The Ebola virus has broken out across Guinea and has reportedly spread to other countries in West Africa.
Already more than 80 people have been killed from the hemorrhagic fever which has no vaccine or treatment.
The Zaire Strain of the virus is reportedly contracted from animal to human contact with bats, primates, rodents and some antelopes.
Neighboring country Senegal has closed its borders to Guinea in hopes of keeping the virus out.
- Tarik Jasarevic, spokesperson for World Health Organization.
JEREMY HOBSON, HOST:
It's HERE AND NOW.
And Senegal has closed its border with neighboring Guinea because of an outbreak of the Ebola virus in that West African country. Eighty people have died so far, and cases have now been confirmed in Sierra Leone and Liberia. Joining us from Conakry, the capital of Guinea, is Tarik Jasarevic, a spokesman for World Health Organization. And, Tarik, how serious is this outbreak?
TARIK JASAREVIC: Every Ebola outbreak is a serious event. And we should be treating it as a serious event, because as you may know, Ebola is a highly contagious disease for which we do not have any vaccine or specific treatment. Fatality ratio can be very high, up to 90 percent. And what we have so far here is 65 percent of those who have been possibly infected have died. So it is a serious event.
On the other hand, we have to also stress that we know Ebola. It's not the first time that we are facing it. Ebola was appearing in the last 30 years, in different parts of Central Africa. And we know what measures should be taken, and we also know how people can protect themselves.
HOBSON: And is this strain the same Ebola that we have seen in the past?
JASAREVIC: Yes. This is the Zaire strain. We have seen in the past. It is a very virulent strain. And people get sick fairly fast, and they get very strong symptoms. It starts with vomiting, with muscle pain, with a general weakness. It can go then further on to renal or kidney failure. And quite often, it ends up in a hemorrhage. That's why it's called Ebola hemorrhagic fever.
So, again, it's a very serious disease. But we have dealt with it before, and we are really now focusing on putting in place all those measures, together with the Ministry of Health and other partners, to respond as fast as possible.
HOBSON: Well, is the measure that Senegal has taken to close its border with Guinea, is that a measure that you recommend in dealing with the outbreak of Ebola?
JASAREVIC: At this particular time, World Health Organization is not recommending any travel restrictions. Evidence and experience have shown that the best way to stop the spread of disease across international borders is to have a fast response at its source. So we should really focus now on those measures that are proven. And this basically provides clinical management to people who are infected, disease surveillance in health facilities, but also contact tracing of all those people who may have been in contact with infected people. It's about information, the right information that should go out to the public, also to the health workers so they take the right measures not to get infected.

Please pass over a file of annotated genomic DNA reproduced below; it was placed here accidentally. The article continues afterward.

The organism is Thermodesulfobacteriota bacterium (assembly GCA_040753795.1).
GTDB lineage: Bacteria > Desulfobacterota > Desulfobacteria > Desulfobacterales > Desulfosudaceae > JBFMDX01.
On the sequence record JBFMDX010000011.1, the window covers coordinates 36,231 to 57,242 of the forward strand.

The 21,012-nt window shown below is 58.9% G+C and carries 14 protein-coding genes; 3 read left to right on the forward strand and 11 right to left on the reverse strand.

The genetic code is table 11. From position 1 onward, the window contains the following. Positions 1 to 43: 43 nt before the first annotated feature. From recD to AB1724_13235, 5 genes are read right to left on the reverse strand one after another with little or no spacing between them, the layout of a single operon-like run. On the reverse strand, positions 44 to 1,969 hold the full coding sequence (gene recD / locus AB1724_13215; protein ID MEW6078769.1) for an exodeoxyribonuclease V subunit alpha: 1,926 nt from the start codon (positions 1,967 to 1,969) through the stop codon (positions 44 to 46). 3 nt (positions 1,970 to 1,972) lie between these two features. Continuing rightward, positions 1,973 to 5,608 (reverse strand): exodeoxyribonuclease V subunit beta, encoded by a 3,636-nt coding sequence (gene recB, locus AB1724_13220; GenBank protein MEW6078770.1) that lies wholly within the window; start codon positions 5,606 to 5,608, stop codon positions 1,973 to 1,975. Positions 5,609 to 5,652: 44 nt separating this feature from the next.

HOBSON: Well, how concerned are you that it has already traveled beyond international borders, and that there have been cases in both Sierra Leone and Liberia?
JASAREVIC: Well, the first case appeared near the town of Gueckedou. That is a really border town with Liberia and Sierra Leone. So we should not be very much surprised that cases appeared in those two countries. So, again, what we have seen with the travel of people, virus has reached Conakry, the capital. And we are basically looking at the travel history of all these people. And we know that a person has traveled to center of the country for the burial ceremony, and that some people who were with him were coming back to Conakry, and they got infected, and then health workers were infected.
So it's really important to trace back what actually happened, who traveled where, who are the contact people to check on family members. So it is of a concern, because there are six locations now inside Guinea that has cases, and that requires a lot of resources. But, again, we know what measures should be taken.
HOBSON: How common are outbreaks like this in the world?
JASAREVIC: So, there are outbreaks of Ebola occurring every year, also, in different parts of Africa. We had one in 2012 in Uganda, the other one, the same year, in Democratic Republic of Congo. We had smaller ones, as well, before. We had some big ones, as well. So we are seeing it in different parts of Africa, because we know the virus is transmitted basically through animal, through human contact.
And virus is found in animals such as bats, primates, some sort of antelopes, some sort of rodents. And this is the first time to have an Ebola outbreak in Guinea. That's why it is important that we support the Ministry of Health here, because they didn't have it before, and they don't know how to react to it.
HOBSON: Should we be worried at all in the United States?
JASAREVIC: Well, I think everyone should be aware of different viruses that are going on in the world and different outbreaks. And that's why the World Health Organization, we are using something called International Health Regulations to inform the countries about all outbreaks that could travel to all countries around the world.
So I think people should be informed, but we have to really be realistic as well. We have seen these outbreaks, they usually didn't travel too much. People tend to get sick very fast. They don't travel when they are sick. So it's something that, you know, people should know about, but I don't think there should be a big worry.
HOBSON: Tarik Jasarevic is a spokesperson for the World Health Organization, speaking with us about this Ebola outbreak in Guinea. Mr. Jasarevic, thank you so much for joining us.
JASAREVIC: Thank you very much. Thank you. Transcript provided by NPR, Copyright NPR.